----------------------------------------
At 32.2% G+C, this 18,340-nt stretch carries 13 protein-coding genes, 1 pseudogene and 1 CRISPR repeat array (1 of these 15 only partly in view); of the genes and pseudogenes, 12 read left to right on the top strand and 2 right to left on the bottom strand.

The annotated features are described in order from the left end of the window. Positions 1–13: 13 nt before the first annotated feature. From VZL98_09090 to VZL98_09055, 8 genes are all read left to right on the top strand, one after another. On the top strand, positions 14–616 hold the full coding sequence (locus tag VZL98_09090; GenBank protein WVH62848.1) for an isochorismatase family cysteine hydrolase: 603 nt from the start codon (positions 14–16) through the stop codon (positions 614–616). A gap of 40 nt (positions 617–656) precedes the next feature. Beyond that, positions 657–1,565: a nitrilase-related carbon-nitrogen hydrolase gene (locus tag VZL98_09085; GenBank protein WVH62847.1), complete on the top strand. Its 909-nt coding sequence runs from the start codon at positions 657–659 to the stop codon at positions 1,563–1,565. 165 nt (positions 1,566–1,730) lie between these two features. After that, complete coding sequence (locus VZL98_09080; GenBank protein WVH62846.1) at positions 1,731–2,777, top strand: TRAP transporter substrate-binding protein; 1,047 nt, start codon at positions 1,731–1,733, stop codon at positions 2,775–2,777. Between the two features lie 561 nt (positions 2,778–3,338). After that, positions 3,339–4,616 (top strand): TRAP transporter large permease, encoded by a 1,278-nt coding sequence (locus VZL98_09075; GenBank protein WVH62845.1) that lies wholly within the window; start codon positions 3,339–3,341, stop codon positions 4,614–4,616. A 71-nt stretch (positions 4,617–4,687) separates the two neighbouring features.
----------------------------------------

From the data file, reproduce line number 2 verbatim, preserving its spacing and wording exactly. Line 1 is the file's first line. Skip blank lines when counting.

The annotated features are described in order from the left end of the window. Positions 1–13: 13 nt before the first annotated feature. From VZL98_09090 to VZL98_09055, 8 genes are all read left to right on the top strand, one after another. On the top strand, positions 14–616 hold the full coding sequence (locus tag VZL98_09090; GenBank protein WVH62848.1) for an isochorismatase family cysteine hydrolase: 603 nt from the start codon (positions 14–16) through the stop codon (positions 614–616). A gap of 40 nt (positions 617–656) precedes the next feature. Beyond that, positions 657–1,565: a nitrilase-related carbon-nitrogen hydrolase gene (locus tag VZL98_09085; GenBank protein WVH62847.1), complete on the top strand. Its 909-nt coding sequence runs from the start codon at positions 657–659 to the stop codon at positions 1,563–1,565. 165 nt (positions 1,566–1,730) lie between these two features. After that, complete coding sequence (locus VZL98_09080; GenBank protein WVH62846.1) at positions 1,731–2,777, top strand: TRAP transporter substrate-binding protein; 1,047 nt, start codon at positions 1,731–1,733, stop codon at positions 2,775–2,777. Between the two features lie 561 nt (positions 2,778–3,338). After that, positions 3,339–4,616 (top strand): TRAP transporter large permease, encoded by a 1,278-nt coding sequence (locus VZL98_09075; GenBank protein WVH62845.1) that lies wholly within the window; start codon positions 3,339–3,341, stop codon positions 4,614–4,616. A 71-nt stretch (positions 4,617–4,687) separates the two neighbouring features.